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Who knew L.A.'s red-light camera fines were 'voluntary'?

Drivers who paid the tickets, some of which are $476, fume at the disclosure that authorities cannot force violators to pay up. But don't expect to get a refund.

July 27, 2011|By Ari Bloomekatz, Abby Sewell and Kate Mather, Los Angeles Times

Morgan Harvey, who was hit with a ticket in May for making an illegal right turn at Pico Boulevard and Bundy Drive, said she had been putting off paying the fine, but now plans not to.

"If it's not going to affect my credit or if I don't have to go to court or have a boot on my car, then I won't," said Harvey, who works in marketing.

Some motorists are angry the Los Angeles city program could be axed after they paid up.

"I'm pissed off," said Abigail Stone, a Los Angeles writer who paid a ticket three months ago. "I really could have used the money for a lot of other things. And it's like, if they're going to phase it out, why couldn't they have figured it out?.… It's just really annoying."

The city Police Commission, in part citing the difficulty collecting fines, voted last month to shut down the program. The issue has been debated in City Council meetings and committee hearings several times since.

After a three-hour hearing Monday, one committee voted unanimously to recommend the program be phased out. A second committee made roughly the same recommendation Tuesday afternoon.

The possibility of ending the program in the nation's second-largest city has thrust Los Angeles into the forefront of the debate over the effectiveness of the red-light cameras. Some experts and LAPD officials have said the cameras have reduced collisions, but other studies found that the cameras increase rear-end collisions.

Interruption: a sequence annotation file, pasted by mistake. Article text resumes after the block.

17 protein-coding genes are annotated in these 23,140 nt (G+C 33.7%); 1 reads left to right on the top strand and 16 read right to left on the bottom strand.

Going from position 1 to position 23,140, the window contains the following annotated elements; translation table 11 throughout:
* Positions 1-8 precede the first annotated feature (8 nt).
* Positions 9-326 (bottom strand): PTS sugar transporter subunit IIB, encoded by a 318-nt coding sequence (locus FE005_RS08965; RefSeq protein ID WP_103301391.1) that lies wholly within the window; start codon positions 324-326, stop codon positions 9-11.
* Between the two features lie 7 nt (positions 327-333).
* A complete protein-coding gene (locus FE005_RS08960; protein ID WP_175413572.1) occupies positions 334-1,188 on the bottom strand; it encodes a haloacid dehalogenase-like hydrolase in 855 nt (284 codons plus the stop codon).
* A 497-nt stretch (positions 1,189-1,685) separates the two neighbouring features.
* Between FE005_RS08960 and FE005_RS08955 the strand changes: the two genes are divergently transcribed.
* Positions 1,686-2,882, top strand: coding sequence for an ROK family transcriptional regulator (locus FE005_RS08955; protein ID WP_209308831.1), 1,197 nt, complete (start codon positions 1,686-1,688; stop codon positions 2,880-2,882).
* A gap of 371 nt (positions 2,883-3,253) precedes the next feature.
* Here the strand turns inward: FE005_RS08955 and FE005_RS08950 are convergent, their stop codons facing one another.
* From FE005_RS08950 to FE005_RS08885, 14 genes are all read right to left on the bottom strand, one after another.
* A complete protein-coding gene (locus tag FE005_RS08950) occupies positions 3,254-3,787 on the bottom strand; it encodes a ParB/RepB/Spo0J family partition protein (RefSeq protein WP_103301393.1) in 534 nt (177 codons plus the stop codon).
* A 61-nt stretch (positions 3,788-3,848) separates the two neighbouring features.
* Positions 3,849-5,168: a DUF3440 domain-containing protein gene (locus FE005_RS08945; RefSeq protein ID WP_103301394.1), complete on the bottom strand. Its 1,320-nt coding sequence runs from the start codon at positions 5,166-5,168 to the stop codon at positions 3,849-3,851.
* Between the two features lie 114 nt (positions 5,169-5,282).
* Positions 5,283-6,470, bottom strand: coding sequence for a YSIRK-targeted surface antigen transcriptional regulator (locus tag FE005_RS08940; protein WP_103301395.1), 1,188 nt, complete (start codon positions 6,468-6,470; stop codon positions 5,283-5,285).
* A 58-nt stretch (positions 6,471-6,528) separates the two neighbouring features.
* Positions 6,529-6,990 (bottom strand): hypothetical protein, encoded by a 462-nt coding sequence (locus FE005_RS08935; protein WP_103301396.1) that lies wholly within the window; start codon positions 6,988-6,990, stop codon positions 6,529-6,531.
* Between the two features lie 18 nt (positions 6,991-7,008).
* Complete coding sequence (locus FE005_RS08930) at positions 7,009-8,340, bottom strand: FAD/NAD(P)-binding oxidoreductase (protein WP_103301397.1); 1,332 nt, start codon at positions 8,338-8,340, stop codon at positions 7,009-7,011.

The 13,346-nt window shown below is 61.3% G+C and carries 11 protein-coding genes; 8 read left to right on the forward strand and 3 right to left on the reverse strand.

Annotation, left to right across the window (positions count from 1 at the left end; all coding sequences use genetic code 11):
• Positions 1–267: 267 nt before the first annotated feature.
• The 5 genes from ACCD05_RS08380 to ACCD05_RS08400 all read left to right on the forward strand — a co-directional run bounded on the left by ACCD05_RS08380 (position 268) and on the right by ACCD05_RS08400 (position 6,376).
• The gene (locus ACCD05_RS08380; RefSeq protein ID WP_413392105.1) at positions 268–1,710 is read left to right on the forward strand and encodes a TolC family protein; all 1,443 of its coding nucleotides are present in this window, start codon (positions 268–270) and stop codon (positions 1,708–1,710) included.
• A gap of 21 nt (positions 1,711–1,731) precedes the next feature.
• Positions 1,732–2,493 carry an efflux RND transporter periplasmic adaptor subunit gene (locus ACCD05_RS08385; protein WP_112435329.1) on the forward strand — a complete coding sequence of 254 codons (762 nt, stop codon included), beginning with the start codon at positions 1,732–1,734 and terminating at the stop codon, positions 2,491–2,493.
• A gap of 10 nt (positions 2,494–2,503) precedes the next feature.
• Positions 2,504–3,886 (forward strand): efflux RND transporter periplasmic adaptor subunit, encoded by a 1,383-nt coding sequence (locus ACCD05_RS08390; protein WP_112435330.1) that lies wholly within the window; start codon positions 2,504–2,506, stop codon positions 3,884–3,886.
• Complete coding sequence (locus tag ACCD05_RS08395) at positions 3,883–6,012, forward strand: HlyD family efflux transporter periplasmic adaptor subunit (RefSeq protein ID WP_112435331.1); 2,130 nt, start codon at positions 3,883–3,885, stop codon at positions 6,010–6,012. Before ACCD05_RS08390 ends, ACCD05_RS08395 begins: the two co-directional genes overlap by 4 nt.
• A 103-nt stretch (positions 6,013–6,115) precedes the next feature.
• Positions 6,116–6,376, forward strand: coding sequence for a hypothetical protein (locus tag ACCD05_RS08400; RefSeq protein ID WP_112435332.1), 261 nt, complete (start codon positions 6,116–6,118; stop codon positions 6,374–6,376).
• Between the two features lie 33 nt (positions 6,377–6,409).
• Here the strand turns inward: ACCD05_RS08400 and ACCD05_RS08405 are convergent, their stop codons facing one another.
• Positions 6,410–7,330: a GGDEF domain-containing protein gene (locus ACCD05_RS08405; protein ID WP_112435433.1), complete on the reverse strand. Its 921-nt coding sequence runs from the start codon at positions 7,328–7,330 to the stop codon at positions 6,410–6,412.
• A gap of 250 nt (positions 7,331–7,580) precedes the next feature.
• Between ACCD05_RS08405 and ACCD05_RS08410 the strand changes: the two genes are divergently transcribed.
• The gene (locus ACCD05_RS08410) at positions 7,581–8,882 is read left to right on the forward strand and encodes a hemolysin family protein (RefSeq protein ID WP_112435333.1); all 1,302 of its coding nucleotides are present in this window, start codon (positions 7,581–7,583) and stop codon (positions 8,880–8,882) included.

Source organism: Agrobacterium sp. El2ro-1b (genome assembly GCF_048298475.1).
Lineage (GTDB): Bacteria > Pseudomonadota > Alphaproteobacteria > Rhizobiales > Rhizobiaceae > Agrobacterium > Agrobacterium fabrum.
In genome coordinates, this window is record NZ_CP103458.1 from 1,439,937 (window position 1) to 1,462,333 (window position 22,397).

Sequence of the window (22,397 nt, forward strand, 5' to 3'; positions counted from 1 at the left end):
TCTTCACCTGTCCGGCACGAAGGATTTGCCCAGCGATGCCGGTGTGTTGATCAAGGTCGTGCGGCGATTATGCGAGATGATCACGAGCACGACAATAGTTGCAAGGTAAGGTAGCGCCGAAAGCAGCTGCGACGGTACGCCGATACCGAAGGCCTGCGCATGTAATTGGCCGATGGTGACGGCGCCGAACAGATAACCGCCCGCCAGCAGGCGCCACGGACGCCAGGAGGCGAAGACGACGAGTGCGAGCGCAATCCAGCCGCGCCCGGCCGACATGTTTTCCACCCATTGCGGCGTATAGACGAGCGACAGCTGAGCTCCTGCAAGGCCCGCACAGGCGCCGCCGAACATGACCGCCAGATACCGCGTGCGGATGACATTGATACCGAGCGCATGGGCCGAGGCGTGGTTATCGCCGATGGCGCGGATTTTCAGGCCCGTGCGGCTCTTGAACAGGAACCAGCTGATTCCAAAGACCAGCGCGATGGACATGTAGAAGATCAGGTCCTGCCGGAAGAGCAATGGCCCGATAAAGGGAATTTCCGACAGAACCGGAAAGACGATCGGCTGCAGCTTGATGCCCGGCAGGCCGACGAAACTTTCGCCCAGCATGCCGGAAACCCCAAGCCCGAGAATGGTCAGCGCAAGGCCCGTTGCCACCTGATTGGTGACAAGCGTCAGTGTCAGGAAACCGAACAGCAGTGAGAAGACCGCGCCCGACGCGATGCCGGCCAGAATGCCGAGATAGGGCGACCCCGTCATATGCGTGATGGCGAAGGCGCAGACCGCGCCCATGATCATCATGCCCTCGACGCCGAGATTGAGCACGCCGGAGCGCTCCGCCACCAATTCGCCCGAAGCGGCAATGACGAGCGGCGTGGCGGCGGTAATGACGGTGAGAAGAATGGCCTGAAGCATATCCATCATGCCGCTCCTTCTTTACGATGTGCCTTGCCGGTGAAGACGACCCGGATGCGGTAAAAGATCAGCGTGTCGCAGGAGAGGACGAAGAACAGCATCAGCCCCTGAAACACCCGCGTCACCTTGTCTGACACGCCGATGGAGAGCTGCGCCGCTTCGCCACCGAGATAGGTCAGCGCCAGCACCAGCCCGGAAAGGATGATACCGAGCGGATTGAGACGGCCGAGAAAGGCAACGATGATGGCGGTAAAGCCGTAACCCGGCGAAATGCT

A Times investigation also found that most of Los Angeles' red-light camera tickets were for rolling right turns, which some experts consider less dangerous violations.

Some cities, such as Anaheim, passed ballot measures banning red-light camera programs. In El Monte, which ended its program in 2008, a study found no difference in the accident rate at intersections with and without cameras.

But a number of other cities in Los Angeles County that have the programs in place said, despite the lack of teeth in court enforcement, they are pleased with their programs and haven't had problems collecting on red-light tickets.

In Santa Clarita, a program launched in 2004 generates net revenues of $600,000 to $700,000 a year from cameras at seven intersections, said city spokeswoman Gail Ortiz.

At camera-equipped intersections, broadside collisions have decreased 64% and red-light violations have dropped 71%, she said.

"If anything, we would contemplate adding new [cameras], but at this point, we're going to leave it as it is," Ortiz said.

And other counties, such as San Diego and Ventura, do enforce a policy of notifying the DMV when people fail to appear or pay citations.

Although refunds may not yet be available to those like Brickman who paid their tickets, Sherman Ellison, an attorney who has dealt with "hundreds" of such traffic cases, said some class-action lawyers are watching the Los Angeles County situation closely and determining whether there would be grounds for a lawsuit to recover red-light camera penalties.

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